A second attempt to charm the electorate

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The Independent Online

Great convention speeches are rare commodities indeed, and the one President George Bush delivered in New York on Thursday evening was no exception to that rule - uninspiring in content and delivered in an oddly downbeat manner. Understandably he played to his strengths. He skipped over the failings of his economic policy; he portrayed John Kerry as a tax-and-spend liberal who did not have the spine to defend the country against terrorism, and repeatedly summoned up his preferred image of himself as a resolute leader, capable of taking tough decisions.

If Mr Bush's domestic proposals are the yardstick, he did not make the case for a second term. He offered merely a laundry list of initiatives, vague on details, without a hint of America's economic realities of soaring deficits and lost jobs. The attacks on his opponent were less harsh, but similar to those delivered by his vice-president and other speakers in Madison Square Garden during the week. On the essentials however he gave not an inch. He vigorously defended the war in Iraq, and signalled in the clearest possible terms that he would do whatever he believed was necessary to protect America, whether other people and other countries liked it or not.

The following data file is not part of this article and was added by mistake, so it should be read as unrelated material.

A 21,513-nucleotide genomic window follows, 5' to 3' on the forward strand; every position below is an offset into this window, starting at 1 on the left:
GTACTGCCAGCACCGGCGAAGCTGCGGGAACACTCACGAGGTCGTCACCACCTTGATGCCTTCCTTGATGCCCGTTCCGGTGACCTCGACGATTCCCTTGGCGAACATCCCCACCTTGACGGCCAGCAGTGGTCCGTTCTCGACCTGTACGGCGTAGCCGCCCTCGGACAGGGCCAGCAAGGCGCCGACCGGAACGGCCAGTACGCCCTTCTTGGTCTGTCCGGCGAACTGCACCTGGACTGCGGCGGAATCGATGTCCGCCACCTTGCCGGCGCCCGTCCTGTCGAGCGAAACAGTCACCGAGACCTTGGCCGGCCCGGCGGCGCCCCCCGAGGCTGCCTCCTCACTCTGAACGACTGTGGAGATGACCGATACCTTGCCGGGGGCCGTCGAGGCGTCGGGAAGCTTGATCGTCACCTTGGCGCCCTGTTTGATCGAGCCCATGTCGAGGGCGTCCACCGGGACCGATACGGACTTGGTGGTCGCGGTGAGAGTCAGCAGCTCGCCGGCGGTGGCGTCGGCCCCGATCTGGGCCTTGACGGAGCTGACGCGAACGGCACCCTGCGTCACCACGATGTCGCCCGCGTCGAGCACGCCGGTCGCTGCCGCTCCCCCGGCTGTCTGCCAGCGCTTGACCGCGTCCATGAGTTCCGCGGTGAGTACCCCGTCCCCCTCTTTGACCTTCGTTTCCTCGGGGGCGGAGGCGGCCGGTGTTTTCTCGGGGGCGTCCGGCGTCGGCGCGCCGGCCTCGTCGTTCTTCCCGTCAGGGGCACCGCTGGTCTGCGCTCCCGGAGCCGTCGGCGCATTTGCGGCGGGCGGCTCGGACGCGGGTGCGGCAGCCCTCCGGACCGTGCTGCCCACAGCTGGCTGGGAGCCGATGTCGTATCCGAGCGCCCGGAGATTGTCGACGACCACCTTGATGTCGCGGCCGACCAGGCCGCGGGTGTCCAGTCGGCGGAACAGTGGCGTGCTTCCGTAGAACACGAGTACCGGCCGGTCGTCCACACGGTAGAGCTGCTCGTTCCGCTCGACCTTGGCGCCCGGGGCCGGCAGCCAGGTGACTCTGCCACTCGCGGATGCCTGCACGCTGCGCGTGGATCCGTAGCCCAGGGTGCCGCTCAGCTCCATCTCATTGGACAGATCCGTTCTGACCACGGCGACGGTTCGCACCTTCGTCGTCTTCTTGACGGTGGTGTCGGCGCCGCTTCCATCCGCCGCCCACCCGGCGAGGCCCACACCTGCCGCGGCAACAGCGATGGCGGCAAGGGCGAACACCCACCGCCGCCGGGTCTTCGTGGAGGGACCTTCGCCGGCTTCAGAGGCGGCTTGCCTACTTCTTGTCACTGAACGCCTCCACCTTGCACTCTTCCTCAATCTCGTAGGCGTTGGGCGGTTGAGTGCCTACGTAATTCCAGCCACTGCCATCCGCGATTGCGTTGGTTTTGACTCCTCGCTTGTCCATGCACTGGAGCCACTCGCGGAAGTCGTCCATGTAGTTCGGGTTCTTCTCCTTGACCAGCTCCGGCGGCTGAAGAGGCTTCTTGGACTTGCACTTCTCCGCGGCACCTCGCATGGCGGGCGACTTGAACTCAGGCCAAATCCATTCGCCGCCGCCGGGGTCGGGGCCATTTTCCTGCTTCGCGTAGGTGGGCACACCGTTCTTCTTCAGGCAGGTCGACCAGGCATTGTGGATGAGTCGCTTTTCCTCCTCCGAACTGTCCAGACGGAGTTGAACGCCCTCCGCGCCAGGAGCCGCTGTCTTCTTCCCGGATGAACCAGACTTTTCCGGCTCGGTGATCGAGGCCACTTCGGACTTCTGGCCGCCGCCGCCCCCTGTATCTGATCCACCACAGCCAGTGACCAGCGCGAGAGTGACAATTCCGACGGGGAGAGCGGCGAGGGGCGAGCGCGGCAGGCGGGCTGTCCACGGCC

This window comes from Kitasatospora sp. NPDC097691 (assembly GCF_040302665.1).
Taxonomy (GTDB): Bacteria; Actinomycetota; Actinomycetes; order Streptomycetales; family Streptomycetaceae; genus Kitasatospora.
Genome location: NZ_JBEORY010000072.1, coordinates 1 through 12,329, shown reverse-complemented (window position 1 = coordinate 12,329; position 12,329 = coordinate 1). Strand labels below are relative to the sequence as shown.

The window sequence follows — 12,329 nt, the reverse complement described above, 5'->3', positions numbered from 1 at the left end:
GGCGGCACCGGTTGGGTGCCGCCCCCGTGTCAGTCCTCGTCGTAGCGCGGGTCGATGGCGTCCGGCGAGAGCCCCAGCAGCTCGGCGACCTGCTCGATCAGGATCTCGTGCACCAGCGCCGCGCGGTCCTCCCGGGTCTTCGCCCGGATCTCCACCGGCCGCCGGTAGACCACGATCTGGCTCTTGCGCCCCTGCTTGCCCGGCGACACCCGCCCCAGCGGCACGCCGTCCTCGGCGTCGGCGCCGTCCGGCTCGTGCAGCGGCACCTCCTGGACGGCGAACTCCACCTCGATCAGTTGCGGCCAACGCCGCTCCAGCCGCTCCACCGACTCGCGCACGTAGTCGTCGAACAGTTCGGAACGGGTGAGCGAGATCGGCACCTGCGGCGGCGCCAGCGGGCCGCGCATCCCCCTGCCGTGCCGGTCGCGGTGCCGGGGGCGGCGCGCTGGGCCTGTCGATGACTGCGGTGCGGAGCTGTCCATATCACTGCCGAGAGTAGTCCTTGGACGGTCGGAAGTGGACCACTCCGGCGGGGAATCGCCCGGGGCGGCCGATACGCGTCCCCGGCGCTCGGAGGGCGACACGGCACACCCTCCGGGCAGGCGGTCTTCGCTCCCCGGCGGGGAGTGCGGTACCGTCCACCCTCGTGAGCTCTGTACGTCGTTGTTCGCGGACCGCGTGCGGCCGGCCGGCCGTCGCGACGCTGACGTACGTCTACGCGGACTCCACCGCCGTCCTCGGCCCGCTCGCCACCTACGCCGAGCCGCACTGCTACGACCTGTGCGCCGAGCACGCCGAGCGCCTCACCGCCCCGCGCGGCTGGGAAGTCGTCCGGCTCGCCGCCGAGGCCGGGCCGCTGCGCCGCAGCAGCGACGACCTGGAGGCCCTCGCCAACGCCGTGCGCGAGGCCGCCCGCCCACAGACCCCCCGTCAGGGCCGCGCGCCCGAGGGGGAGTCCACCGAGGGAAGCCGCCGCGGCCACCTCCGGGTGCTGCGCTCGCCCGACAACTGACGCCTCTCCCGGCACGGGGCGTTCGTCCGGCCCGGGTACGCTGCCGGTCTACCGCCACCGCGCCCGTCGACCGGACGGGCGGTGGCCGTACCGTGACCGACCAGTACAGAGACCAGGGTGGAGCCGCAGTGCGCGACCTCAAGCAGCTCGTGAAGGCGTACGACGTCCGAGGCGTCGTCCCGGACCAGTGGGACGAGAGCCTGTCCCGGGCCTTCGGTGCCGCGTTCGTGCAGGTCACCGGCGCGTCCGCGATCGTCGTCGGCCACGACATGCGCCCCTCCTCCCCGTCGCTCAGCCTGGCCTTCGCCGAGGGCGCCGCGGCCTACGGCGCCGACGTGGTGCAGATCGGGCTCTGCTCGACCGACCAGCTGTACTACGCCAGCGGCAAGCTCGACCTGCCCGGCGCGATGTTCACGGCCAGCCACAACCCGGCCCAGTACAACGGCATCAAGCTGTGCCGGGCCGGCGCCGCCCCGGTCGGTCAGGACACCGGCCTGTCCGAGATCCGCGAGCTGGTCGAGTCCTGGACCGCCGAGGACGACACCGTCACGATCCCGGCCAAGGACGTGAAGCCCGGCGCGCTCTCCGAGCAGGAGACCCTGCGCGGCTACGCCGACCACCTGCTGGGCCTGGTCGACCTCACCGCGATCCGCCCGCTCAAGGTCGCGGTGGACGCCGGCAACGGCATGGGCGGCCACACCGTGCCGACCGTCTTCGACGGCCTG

If the speech does live in the memory, it will be not because of its humdrum content, but because of how he came across to the country. A key rule of presidential elections is that Americans tend to elect the more upbeat and likeable candidate. Bill Clinton's sheer charm was a huge contributor to his political success, and whatever the arguments about the outcome of the 2000 election, Mr Bush won the likeability contest hands down over Al Gore.

On Thursday evening the charmer was on display again. Mr Bush took some humorous digs at himself, wryly admitting to a few character defects - his Texan cockiness, his bluntness and his uncertain command of the English language. The self-deprecation may not amount to very much, but come November it could matter a great deal. Those Americans who think "I'm not sure I agree with him, but what the hell, he seems a nice guy" could make the difference. Their votes could be the ones that carry him to victory over the worthy, but indisputably dour, Mr Kerry in what is set to be a very close election.